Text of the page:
From Green Right Now Reports

Los Angeles-area school kids who visit the Redondo Beach SEA Lab this year will get an extra lesson in the dangers of pollution, courtesy of environmental groups that have partnered to create a new exhibit about DDT and PCBs.

The exhibit, set up at a kiosk, will boost nature education with the latest technology, allowing kids to see and experience wildlife in 3D “Augmented Reality”.  This new streaming video/3-D technology, supplied by the company Total Immersion, will make the eaglets once imperiled by DDT appear to be live and in front of the viewers, who can “hold” them.

Two other vignettes will feature information and graphics about seabirds and safe fishing. All three presentations show how pollution affects wildlife and the environment.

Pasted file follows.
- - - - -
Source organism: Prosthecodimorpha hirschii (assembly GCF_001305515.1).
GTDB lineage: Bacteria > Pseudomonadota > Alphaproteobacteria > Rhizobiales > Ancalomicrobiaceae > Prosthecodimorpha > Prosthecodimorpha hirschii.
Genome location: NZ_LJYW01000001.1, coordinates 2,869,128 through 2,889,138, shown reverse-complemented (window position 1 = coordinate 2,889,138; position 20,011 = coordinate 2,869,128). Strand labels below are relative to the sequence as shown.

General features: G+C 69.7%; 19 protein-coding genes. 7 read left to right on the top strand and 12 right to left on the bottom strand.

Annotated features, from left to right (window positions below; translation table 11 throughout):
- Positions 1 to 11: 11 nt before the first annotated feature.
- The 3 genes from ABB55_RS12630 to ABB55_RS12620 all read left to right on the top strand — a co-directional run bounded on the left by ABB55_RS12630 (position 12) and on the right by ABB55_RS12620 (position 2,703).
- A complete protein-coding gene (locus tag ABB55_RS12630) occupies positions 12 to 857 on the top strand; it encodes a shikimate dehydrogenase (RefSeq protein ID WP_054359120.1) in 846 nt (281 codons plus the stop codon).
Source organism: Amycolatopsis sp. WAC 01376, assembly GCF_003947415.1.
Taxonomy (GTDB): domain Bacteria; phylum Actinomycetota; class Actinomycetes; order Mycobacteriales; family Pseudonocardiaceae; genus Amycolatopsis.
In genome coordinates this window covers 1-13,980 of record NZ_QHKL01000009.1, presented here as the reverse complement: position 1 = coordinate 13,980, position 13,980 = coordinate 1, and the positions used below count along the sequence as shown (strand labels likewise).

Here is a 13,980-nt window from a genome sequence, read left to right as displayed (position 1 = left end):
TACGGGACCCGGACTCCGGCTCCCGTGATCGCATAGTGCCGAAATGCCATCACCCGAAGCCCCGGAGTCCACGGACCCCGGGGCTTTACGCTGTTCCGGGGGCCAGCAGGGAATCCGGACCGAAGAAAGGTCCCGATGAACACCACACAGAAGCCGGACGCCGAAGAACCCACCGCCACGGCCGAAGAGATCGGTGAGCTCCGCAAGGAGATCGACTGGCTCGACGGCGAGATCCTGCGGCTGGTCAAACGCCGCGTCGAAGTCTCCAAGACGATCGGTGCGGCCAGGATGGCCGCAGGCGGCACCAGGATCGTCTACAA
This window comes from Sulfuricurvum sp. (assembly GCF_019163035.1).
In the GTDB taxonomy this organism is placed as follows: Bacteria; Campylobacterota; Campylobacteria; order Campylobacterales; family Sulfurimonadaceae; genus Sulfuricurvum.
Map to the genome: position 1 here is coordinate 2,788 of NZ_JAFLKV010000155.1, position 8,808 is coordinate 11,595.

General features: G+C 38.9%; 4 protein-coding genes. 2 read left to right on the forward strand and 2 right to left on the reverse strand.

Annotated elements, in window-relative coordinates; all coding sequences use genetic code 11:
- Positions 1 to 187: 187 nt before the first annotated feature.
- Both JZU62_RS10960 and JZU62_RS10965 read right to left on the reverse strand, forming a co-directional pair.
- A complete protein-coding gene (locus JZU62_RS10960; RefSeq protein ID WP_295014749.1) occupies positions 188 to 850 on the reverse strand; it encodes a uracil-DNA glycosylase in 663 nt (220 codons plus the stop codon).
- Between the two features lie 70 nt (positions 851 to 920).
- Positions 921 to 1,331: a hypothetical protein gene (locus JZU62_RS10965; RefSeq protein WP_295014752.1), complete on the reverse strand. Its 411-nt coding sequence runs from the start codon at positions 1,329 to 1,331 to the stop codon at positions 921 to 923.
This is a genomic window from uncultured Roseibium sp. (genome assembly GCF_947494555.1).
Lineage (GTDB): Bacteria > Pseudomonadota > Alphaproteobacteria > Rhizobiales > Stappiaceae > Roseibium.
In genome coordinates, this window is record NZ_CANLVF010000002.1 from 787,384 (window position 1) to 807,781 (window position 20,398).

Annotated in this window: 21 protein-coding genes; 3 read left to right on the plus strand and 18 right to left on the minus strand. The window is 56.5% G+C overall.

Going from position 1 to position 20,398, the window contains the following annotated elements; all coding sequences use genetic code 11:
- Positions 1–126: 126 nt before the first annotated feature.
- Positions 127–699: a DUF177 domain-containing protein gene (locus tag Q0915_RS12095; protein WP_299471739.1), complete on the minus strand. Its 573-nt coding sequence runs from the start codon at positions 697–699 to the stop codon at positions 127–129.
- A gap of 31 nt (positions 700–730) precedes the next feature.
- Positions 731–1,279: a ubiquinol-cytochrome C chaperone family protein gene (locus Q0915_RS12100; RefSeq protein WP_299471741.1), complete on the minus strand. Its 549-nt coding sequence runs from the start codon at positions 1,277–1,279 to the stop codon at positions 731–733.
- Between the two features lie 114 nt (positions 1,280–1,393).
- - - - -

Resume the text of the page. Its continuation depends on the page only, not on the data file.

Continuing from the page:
Montrose Settlements Restoration Program, which works to recovered contaminated natural areas, and Pavement LA, a sustainable design firm, collaborated with Total Immersion to create the kiosk.

DDT and PCB pesticides have been largely eliminated from today’s inventory of pollutants, but they remain in the environment from heavy use in decades past, virtually everywhere in the U.S..

“Augmented reality is an entirely new way to engage children, promoting ecological consciousness and interaction with endangered species through the magic of this technology,” said Gabrielle Dorr, outreach coordinator, National Oceanic & Atmospheric Administration, in a news release about the new display.

“What’s especially helpful is the blend of AR and video within each scenario – each reinforces the other and underscores our message.”

The SEA Lab is managed by the LA Conservation Corps. Teachers wanting to arrange field trips can get more information at the lab’s website.